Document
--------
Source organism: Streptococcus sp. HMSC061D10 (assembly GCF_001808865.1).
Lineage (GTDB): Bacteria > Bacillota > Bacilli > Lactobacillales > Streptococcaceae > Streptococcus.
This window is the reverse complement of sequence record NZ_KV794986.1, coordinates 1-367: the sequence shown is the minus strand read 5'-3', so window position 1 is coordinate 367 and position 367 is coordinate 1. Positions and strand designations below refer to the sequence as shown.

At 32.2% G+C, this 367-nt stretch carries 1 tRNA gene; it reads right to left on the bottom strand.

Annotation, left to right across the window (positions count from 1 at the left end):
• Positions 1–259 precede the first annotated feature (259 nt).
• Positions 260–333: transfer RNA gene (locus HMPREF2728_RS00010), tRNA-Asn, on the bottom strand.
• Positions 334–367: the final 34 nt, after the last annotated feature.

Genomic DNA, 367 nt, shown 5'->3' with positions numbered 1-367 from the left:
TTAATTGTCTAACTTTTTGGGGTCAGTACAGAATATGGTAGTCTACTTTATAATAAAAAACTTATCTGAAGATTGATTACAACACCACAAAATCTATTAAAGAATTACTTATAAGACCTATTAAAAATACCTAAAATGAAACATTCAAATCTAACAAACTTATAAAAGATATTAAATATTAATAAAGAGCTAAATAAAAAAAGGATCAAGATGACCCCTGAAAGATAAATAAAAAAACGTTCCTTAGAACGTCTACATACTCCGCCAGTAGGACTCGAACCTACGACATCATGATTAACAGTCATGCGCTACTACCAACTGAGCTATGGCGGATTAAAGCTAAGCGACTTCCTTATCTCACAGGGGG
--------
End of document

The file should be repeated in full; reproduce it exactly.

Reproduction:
Source organism: Streptococcus sp. HMSC061D10 (assembly GCF_001808865.1).
Lineage (GTDB): Bacteria > Bacillota > Bacilli > Lactobacillales > Streptococcaceae > Streptococcus.
This window is the reverse complement of sequence record NZ_KV794986.1, coordinates 1-367: the sequence shown is the minus strand read 5'-3', so window position 1 is coordinate 367 and position 367 is coordinate 1. Positions and strand designations below refer to the sequence as shown.

At 32.2% G+C, this 367-nt stretch carries 1 tRNA gene; it reads right to left on the bottom strand.

Annotation, left to right across the window (positions count from 1 at the left end):
• Positions 1–259 precede the first annotated feature (259 nt).
• Positions 260–333: transfer RNA gene (locus HMPREF2728_RS00010), tRNA-Asn, on the bottom strand.
• Positions 334–367: the final 34 nt, after the last annotated feature.

Genomic DNA, 367 nt, shown 5'->3' with positions numbered 1-367 from the left:
TTAATTGTCTAACTTTTTGGGGTCAGTACAGAATATGGTAGTCTACTTTATAATAAAAAACTTATCTGAAGATTGATTACAACACCACAAAATCTATTAAAGAATTACTTATAAGACCTATTAAAAATACCTAAAATGAAACATTCAAATCTAACAAACTTATAAAAGATATTAAATATTAATAAAGAGCTAAATAAAAAAAGGATCAAGATGACCCCTGAAAGATAAATAAAAAAACGTTCCTTAGAACGTCTACATACTCCGCCAGTAGGACTCGAACCTACGACATCATGATTAACAGTCATGCGCTACTACCAACTGAGCTATGGCGGATTAAAGCTAAGCGACTTCCTTATCTCACAGGGGG